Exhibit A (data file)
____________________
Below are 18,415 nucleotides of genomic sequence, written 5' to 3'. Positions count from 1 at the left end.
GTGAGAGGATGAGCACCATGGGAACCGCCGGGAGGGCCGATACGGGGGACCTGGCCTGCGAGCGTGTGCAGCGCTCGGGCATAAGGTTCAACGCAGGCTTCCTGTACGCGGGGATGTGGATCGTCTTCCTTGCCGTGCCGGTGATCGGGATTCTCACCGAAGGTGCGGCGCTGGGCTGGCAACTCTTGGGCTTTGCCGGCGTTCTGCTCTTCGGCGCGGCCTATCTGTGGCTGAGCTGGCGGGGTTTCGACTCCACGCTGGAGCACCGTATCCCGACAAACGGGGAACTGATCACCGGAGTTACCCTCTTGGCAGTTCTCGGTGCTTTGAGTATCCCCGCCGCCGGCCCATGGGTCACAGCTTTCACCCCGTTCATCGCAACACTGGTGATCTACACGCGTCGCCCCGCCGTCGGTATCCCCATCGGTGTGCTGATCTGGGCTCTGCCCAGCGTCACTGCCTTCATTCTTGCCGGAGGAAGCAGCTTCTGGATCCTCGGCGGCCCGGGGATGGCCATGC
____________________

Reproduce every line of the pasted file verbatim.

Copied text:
Below are 18,415 nucleotides of genomic sequence, written 5' to 3'. Positions count from 1 at the left end.
GTGAGAGGATGAGCACCATGGGAACCGCCGGGAGGGCCGATACGGGGGACCTGGCCTGCGAGCGTGTGCAGCGCTCGGGCATAAGGTTCAACGCAGGCTTCCTGTACGCGGGGATGTGGATCGTCTTCCTTGCCGTGCCGGTGATCGGGATTCTCACCGAAGGTGCGGCGCTGGGCTGGCAACTCTTGGGCTTTGCCGGCGTTCTGCTCTTCGGCGCGGCCTATCTGTGGCTGAGCTGGCGGGGTTTCGACTCCACGCTGGAGCACCGTATCCCGACAAACGGGGAACTGATCACCGGAGTTACCCTCTTGGCAGTTCTCGGTGCTTTGAGTATCCCCGCCGCCGGCCCATGGGTCACAGCTTTCACCCCGTTCATCGCAACACTGGTGATCTACACGCGTCGCCCCGCCGTCGGTATCCCCATCGGTGTGCTGATCTGGGCTCTGCCCAGCGTCACTGCCTTCATTCTTGCCGGAGGAAGCAGCTTCTGGATCCTCGGCGGCCCGGGGATGGCCATGC